The emergence of resilience: Recovery trajectories in sleep functioning after a major stressor.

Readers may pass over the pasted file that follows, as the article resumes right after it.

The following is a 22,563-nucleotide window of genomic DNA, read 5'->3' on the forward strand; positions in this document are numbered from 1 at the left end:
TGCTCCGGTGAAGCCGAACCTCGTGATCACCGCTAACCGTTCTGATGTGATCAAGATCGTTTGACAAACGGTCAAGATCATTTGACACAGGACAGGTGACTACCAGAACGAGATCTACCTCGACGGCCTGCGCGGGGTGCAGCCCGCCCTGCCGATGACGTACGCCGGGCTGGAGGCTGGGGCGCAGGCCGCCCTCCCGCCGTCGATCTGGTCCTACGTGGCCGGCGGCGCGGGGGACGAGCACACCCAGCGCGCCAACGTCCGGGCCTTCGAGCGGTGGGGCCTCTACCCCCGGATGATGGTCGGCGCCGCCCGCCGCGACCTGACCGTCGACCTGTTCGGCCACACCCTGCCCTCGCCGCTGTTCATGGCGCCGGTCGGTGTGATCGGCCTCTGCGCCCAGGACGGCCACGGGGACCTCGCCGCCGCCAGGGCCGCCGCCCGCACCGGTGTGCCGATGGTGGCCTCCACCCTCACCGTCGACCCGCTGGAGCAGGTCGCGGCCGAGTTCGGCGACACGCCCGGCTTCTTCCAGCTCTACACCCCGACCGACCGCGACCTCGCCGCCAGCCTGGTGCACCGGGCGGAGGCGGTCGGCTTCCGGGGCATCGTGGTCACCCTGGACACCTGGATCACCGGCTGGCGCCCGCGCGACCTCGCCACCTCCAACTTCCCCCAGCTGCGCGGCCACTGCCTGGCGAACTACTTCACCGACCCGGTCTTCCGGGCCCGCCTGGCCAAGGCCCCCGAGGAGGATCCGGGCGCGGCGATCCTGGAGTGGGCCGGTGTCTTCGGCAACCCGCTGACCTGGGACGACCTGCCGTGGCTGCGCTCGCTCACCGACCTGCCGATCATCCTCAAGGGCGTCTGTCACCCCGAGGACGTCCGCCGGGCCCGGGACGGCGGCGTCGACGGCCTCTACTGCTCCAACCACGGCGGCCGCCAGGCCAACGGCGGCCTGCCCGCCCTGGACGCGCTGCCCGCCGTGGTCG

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There is intuitive and practical appeal to the idea of emergent resilience, that is, sustaining healthy levels of functioning or recovering quickly after some degree of deterioration following exposure to heightened risk or vulnerability. Scholars typically utilize mean levels of functioning indices to identify qualitatively distinct latent subgroups of individuals who share similar patterns of change over time. We propose and showcase an alternative, yet complementary operationalization of emergent resilience via temporal changes in within-person variability. Twenty-nine male personnel (26.25 ± 2.67 years) from the Australian Army who passed a 3-week Special Forces Selection Course provided device-based assessments of sleep functioning for seven nights immediately following course completion. Participants also provided a hair sample for cortisol analysis prior to and immediately after the selection course as an index of accumulated stress, and self-reported their adaptability prior to the 7-day monitoring period. We combined latent growth modeling with an exponential variance function to capture fluctuations around latent means and their change over time. Consistent with our conceptualization of “bounce back” emergent resilience, within-person variability in sleep duration decreased each night by around 10%, which reflects a meaningful small mean decrease over time. We also revealed differential effects of the predictor variables; biological stress primarily influenced the total sleep duration on the first night of the 7-day monitoring period, whereas adaptability largely affected temporal changes in the within-person residual variances. These findings underscore the importance of synergizing concept, operationalization, and method for the science of human resilience. (PsycInfo Database Record (c) 2021 APA, all rights reserved)
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